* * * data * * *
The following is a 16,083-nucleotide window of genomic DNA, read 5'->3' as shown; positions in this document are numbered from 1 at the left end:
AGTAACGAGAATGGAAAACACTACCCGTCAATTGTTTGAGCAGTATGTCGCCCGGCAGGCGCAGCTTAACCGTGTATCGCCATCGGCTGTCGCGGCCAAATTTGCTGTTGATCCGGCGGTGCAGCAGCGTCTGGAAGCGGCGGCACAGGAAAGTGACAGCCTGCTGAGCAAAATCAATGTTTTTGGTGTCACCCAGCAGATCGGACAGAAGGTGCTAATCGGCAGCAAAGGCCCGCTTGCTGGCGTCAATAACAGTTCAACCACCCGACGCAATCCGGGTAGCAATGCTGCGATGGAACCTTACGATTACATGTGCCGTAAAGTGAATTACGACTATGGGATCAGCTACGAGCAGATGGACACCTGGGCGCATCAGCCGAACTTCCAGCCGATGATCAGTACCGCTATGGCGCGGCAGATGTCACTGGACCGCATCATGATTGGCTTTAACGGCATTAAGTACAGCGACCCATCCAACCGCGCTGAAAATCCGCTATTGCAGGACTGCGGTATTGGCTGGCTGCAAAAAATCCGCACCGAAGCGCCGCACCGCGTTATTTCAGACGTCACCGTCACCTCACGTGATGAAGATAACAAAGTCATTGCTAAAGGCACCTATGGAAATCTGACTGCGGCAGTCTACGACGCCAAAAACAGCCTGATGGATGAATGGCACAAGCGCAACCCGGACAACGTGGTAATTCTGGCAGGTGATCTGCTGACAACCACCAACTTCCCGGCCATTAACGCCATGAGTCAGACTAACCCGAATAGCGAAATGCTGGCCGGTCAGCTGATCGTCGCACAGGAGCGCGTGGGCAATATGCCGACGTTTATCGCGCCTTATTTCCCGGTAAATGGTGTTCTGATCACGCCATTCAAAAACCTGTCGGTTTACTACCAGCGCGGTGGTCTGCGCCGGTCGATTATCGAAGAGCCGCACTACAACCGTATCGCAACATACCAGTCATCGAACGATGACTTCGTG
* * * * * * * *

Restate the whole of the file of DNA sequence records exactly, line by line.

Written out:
The following is a 16,083-nucleotide window of genomic DNA, read 5'->3' as shown; positions in this document are numbered from 1 at the left end:
AGTAACGAGAATGGAAAACACTACCCGTCAATTGTTTGAGCAGTATGTCGCCCGGCAGGCGCAGCTTAACCGTGTATCGCCATCGGCTGTCGCGGCCAAATTTGCTGTTGATCCGGCGGTGCAGCAGCGTCTGGAAGCGGCGGCACAGGAAAGTGACAGCCTGCTGAGCAAAATCAATGTTTTTGGTGTCACCCAGCAGATCGGACAGAAGGTGCTAATCGGCAGCAAAGGCCCGCTTGCTGGCGTCAATAACAGTTCAACCACCCGACGCAATCCGGGTAGCAATGCTGCGATGGAACCTTACGATTACATGTGCCGTAAAGTGAATTACGACTATGGGATCAGCTACGAGCAGATGGACACCTGGGCGCATCAGCCGAACTTCCAGCCGATGATCAGTACCGCTATGGCGCGGCAGATGTCACTGGACCGCATCATGATTGGCTTTAACGGCATTAAGTACAGCGACCCATCCAACCGCGCTGAAAATCCGCTATTGCAGGACTGCGGTATTGGCTGGCTGCAAAAAATCCGCACCGAAGCGCCGCACCGCGTTATTTCAGACGTCACCGTCACCTCACGTGATGAAGATAACAAAGTCATTGCTAAAGGCACCTATGGAAATCTGACTGCGGCAGTCTACGACGCCAAAAACAGCCTGATGGATGAATGGCACAAGCGCAACCCGGACAACGTGGTAATTCTGGCAGGTGATCTGCTGACAACCACCAACTTCCCGGCCATTAACGCCATGAGTCAGACTAACCCGAATAGCGAAATGCTGGCCGGTCAGCTGATCGTCGCACAGGAGCGCGTGGGCAATATGCCGACGTTTATCGCGCCTTATTTCCCGGTAAATGGTGTTCTGATCACGCCATTCAAAAACCTGTCGGTTTACTACCAGCGCGGTGGTCTGCGCCGGTCGATTATCGAAGAGCCGCACTACAACCGTATCGCAACATACCAGTCATCGAACGATGACTTCGTG